Utilities run about $350 during the winter months, and around $150 the rest of the year. She pays $1,700 in property taxes and $800 for homeowners insurance per year. So once her loan is cleared, her monthly costs will only be $430 per month.
Advice for Others Looking into Home Buying
Megan has made a habit of forging her own path, on her own terms. “From studying engineering to graduating college early, doing six months of solo travel, and now being a homeowner, I’m used to people being surprised and even confused when this stuff comes up in conversation.”
To help build camaraderie in this tradition-bucking crew, she enjoys sitting down with peers to talk about their trials and errors, mistakes and successes from over the years. In this way, she inspired two other single female coworkers to purchase their own homes.
Whenever the topic of home buying comes up, she consistently offers one piece of advice: Be aware of extra expenses; the cost can add up quickly.
Megan’s path led to homeownership, but she also wants tentative buyers to keep one thing in mind: “Renting is most definitely not throwing money away, especially if you aren’t committed to the area you’re in, or even doing year-round yard maintenance.”
But for her, the commitment is worth the cost. “Homeownership is an incredibly rewarding opportunity, and I’m thankful every single day that I had the chance to do this at such a young age.”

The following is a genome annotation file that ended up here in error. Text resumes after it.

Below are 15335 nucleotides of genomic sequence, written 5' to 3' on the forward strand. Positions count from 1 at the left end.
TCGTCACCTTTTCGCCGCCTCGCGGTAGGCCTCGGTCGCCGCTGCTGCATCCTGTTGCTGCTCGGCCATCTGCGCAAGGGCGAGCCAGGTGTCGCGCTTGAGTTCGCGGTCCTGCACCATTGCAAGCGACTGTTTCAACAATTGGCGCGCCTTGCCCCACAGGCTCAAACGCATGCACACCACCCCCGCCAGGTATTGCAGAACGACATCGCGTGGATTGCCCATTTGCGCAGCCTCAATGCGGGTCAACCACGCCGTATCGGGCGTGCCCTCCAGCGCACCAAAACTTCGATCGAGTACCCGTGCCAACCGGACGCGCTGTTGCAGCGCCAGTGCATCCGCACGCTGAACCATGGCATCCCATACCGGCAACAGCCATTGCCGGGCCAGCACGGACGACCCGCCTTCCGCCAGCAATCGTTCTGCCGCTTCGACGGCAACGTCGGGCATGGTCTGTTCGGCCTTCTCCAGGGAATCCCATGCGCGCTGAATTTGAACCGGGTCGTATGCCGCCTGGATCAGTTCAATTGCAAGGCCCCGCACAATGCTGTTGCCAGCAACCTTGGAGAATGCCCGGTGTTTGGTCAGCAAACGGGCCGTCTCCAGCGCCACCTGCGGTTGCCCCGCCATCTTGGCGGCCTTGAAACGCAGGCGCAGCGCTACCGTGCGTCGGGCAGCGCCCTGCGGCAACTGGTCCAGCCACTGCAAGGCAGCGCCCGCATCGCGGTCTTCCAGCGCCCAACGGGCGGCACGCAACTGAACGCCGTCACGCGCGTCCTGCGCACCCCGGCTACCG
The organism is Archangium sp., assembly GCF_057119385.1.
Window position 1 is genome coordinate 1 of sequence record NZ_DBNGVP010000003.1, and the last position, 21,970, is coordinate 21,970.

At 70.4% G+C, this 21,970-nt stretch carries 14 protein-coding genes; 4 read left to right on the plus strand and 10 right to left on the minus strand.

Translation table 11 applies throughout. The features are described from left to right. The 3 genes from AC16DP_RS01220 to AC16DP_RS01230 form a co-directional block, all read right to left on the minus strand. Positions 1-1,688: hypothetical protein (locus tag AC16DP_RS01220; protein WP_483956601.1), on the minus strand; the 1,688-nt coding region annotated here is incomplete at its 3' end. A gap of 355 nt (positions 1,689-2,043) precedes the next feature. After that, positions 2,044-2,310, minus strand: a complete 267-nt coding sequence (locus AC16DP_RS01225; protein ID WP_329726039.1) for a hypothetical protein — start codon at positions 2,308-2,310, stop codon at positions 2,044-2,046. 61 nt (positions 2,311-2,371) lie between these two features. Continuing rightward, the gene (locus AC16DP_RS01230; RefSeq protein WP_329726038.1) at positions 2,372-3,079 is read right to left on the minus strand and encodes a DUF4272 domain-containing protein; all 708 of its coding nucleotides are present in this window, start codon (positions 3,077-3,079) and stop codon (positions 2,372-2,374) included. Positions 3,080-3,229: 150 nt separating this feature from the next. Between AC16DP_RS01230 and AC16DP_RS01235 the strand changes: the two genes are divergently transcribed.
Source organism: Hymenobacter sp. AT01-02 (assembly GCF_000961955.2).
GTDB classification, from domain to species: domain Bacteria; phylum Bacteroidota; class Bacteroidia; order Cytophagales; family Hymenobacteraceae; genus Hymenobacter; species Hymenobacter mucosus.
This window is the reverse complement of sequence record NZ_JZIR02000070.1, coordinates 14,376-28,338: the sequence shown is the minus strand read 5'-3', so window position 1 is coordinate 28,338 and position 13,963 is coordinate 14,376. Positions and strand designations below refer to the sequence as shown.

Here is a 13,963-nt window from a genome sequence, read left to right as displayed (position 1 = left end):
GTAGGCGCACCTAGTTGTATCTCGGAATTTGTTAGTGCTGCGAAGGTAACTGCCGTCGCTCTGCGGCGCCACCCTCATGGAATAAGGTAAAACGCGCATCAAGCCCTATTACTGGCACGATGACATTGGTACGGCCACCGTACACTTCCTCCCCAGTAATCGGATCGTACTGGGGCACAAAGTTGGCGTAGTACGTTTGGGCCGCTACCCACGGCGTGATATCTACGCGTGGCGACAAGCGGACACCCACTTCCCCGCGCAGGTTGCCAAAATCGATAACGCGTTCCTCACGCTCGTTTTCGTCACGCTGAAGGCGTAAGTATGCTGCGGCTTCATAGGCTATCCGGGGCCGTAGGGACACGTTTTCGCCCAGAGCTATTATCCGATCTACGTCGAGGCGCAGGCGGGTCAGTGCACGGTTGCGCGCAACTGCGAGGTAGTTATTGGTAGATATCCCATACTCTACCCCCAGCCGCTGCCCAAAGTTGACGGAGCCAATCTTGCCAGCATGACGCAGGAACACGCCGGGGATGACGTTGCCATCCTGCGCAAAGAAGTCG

Please note Megan is not a wealth management client of PCAC. Personal Capital compensates Tori Dunlap (“Author”) for providing the content contained in this blog post. Additionally, in a separate referral arrangement between Author and Personal Capital Corporation (“PCC”), Author is paid $70 and $150 for each person who uses Author’s webpage (www.HerFirst100k.com) to register with Personal Capital and links at least $100,000 in investable assets to Personal Capital’s Free Financial Dashboard. As a result of these arrangements, Author may financially benefit from referring potential clients to Personal Capital and/or be incentivized to present blog content that is favorable to PCC. No fees or other amounts will be charged to investors by Author or Personal Capital as a result of the Referral Arrangement. Investors that are referred to PCC and subsequently subscribe for investment advisory services provided by PCC’s affiliated adviser, Personal Capital Advisors Corporation (“PCAC”) will not pay increased management fees or other similar compensation to Author, PCC or PCAC as a result of this arrangement. Additional information about PCAC is contained in Form ADV Part 2A available here. The content contained in this blog post is intended for general informational purposes only and is not meant to constitute legal, tax, accounting or investment advice. You should consult a qualified legal or tax professional regarding your specific situation. Keep in mind that investing involves risk. The value of your investment will fluctuate over time and you may gain or lose money. Any reference to the advisory services refers to Personal Capital Advisors Corporation, a subsidiary of Personal Capital. Personal Capital Advisors Corporation is an investment adviser registered with the Securities and Exchange Commission (SEC). Registration does not imply a certain level of skill or training nor does it imply endorsement by the SEC.